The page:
Looking to elevate your chocolate game this Valentine’s Day? Might we suggest “ruby chocolate”? This avant-garde sweet is so named because of its fervent pink hue and has become somewhat of a phenomenon in the dessert world of late.
Ruby chocolate is widely regarded as a “fourth” kind of chocolate, but whether or not this confection is actually derived from a rare ruby cacao bean is a question that remains unanswered. No matter its composition, we at the Blake Beat decided to see if ruby chocolate was worth incorporating into your Valentine’s Day diet, and the feedback was mixed.
We sampled three kinds of ruby chocolate products: ChocXO’s PB & Ruby cups, ChocXO’s Ruby Snaps snacking chocolate and Moonstruck Chocolate Co.’s Ruby Cocoa Almond Drops. Something to note is that we had to purchase all of these off of Amazon, as we could not find chocolatiers or stores that sold ruby chocolate nearby.
The peanut butter and ruby cups are described by the company as cups made of “fruity ruby cacao surrounding luscious creamy peanut butter.” Our staffers felt that the cups were very peanut butter-forward, initially masking the unique qualities of the ruby chocolate and reminding them of the classic Reese’s peanut butter cups, but finished with a tart zing of sourness that really accentuated the salty peanut butter and cut through its richness. Junior Maame Darkwah described the cups as addictive, but was put off by the sudden flavor change and labeled the finish as “gross.”
The ruby snaps are said to be infused with “crunchy quinoa” and “tart organic raspberry pieces” with a layer of ruby cacao chocolate to cover four separate fragments. Out of all the chocolates, the ruby snaps turned out to be everyone’s least favorite. Our staffers felt that the infused raspberry initially overpowered the taste of the chocolate and made the treat sour, but afterwards, the chocolate was made more apparent and left a strong aftertaste. Journalism and English teacher Jeffrey O’Toole expressed a bitter taste to the bar when trying it, and a few students even went so far as to compare the taste to a Nestlé Crunch bar, chocolate covered raisins or strawberry ice cream.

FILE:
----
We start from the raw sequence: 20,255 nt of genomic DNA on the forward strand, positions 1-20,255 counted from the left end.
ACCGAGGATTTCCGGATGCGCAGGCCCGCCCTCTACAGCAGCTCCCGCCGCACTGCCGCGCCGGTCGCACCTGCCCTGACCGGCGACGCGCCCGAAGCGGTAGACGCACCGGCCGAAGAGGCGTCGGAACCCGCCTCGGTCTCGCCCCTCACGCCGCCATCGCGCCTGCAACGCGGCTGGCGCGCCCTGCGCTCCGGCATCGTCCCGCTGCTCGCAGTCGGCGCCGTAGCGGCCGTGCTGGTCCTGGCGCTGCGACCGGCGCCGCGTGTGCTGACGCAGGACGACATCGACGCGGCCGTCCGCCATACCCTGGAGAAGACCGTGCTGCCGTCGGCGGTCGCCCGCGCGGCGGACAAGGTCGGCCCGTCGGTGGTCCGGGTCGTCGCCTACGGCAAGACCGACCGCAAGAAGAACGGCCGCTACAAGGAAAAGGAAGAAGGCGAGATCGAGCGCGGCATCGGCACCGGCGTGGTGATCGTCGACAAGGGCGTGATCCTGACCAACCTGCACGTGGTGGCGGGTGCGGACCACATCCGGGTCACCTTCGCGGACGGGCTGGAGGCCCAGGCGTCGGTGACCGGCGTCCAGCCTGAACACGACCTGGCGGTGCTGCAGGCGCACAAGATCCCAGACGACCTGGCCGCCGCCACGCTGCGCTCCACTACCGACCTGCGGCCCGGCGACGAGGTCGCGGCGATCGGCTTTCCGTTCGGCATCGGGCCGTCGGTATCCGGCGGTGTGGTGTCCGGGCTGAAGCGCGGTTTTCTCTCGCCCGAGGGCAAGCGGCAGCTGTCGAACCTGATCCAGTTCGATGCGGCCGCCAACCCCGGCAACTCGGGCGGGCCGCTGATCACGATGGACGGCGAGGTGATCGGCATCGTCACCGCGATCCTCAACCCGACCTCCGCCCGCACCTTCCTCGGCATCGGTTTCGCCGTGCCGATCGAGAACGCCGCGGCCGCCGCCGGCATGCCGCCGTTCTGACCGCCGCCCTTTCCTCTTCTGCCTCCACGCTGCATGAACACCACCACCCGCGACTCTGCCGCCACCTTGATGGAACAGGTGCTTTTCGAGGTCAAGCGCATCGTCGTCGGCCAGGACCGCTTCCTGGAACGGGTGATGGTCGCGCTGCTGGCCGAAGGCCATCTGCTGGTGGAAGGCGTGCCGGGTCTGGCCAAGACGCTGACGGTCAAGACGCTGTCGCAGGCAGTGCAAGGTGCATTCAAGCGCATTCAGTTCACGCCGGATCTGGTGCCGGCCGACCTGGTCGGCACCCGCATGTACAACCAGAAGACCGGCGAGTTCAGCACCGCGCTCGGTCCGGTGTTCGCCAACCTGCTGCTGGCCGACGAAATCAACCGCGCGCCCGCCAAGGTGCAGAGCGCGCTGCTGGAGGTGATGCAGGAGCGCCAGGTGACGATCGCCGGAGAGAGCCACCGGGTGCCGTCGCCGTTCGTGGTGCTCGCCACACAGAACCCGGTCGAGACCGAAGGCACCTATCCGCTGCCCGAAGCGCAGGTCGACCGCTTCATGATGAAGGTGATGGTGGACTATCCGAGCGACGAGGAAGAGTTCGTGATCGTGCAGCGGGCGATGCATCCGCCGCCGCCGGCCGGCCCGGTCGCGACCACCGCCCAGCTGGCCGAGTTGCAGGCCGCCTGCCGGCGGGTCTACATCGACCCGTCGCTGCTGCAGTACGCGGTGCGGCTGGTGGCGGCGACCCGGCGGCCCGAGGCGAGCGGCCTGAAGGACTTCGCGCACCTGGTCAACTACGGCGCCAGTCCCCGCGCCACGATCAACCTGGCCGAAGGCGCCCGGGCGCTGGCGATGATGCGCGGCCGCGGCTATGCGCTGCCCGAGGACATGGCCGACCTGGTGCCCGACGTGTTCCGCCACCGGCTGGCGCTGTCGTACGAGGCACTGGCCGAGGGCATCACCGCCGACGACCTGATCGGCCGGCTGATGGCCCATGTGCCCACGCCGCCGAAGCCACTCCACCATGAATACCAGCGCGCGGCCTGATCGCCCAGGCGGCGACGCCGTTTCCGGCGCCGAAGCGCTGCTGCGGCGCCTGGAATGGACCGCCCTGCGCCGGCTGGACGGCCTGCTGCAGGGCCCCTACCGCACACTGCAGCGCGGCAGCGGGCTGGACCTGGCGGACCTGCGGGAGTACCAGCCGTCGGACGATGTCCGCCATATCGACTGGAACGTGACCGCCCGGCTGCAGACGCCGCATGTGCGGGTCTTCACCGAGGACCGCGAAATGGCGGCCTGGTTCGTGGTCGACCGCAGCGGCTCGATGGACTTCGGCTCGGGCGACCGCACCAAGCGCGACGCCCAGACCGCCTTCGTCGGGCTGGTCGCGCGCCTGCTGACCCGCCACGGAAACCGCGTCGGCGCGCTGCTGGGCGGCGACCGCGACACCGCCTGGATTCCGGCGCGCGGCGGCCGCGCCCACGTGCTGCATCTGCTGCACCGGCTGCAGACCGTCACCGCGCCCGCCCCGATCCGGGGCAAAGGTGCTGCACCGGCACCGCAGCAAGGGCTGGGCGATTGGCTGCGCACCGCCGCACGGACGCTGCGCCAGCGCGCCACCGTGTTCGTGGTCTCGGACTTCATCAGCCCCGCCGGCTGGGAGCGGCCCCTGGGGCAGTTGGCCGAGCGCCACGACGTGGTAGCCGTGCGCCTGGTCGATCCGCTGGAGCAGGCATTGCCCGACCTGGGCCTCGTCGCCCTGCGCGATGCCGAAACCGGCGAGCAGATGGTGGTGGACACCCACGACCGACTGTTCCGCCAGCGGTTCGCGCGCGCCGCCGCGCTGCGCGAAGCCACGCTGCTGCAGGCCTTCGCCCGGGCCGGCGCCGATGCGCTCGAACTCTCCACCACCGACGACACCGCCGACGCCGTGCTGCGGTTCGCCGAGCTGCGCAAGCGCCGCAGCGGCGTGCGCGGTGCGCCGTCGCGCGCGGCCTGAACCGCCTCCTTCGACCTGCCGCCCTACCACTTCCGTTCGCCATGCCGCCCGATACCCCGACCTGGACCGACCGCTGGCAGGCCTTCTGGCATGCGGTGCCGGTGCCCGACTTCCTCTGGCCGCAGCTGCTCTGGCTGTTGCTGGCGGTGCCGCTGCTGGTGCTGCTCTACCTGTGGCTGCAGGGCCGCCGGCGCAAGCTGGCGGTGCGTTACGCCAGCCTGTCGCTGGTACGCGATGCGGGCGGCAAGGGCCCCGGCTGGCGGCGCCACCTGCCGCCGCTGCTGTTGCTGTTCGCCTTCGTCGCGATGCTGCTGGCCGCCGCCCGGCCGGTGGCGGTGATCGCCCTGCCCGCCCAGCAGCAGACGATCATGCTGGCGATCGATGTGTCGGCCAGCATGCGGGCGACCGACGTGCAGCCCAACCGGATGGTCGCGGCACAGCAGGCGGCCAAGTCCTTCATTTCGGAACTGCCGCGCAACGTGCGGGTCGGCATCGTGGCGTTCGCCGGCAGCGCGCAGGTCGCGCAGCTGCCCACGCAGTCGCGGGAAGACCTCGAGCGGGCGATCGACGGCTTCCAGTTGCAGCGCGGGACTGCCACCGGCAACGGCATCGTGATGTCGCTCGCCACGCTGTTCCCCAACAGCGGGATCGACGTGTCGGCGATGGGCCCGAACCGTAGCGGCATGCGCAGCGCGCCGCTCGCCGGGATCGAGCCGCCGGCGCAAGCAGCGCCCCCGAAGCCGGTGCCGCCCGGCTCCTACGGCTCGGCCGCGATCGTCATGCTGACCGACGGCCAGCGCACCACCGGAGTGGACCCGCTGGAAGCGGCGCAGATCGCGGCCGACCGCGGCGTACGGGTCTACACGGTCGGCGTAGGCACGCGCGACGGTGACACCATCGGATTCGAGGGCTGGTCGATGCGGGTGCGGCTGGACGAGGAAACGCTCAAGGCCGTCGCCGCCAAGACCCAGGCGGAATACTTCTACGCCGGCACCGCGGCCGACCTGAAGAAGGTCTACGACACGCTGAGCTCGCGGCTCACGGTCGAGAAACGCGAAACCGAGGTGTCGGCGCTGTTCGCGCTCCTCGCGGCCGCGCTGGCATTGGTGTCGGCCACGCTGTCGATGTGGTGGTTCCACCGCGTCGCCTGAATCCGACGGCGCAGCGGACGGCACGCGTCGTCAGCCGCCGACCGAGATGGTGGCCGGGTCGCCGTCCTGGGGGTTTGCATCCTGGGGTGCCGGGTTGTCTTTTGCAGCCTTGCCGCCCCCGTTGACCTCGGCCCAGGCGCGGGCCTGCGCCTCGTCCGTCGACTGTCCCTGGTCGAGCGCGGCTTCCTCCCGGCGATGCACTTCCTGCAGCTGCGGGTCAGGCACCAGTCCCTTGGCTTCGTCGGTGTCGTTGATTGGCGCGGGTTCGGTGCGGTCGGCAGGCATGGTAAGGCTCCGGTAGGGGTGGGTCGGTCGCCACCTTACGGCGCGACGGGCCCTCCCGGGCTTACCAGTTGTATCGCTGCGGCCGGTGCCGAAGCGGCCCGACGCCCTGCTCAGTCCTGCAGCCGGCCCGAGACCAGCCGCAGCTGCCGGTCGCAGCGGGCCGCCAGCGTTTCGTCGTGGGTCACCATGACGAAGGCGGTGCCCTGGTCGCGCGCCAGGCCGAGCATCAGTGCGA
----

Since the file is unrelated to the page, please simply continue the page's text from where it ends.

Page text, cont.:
Lastly, we tasted the chocolate-covered almonds. These were, by far, the most sophisticated of the treats. There were tart, floral notes characteristic of the ruby chocolate right off the bat. As you kept chewing, the brightness of the chocolate faded into the background as the earthy flavor of the almond was released, which balanced nicely the exciting overtones of the chocolate. To finish everything off, the umami of the almond combined with the chocolate and both melted in the mouth harmoniously. These shareable morsels were regarded as extremely enticing and mature in flavor profile, which could definitely add an extra touch of romanticism and class to your Valentine’s Day.
Overall, ruby chocolate definitely has a distinct taste, and may not be for everyone. The trademark berry flavor could make non-chocolate lovers open to chocolate desserts or remind them of some of their other favorite confections. On the other hand, some may find the flavor too strong or too elaborate. Established chocoholics might fall anywhere on the spectrum. Ruby chocolate definitely plays well with other flavors and ingredients, though, and eating it is truly a fun and fresh experience.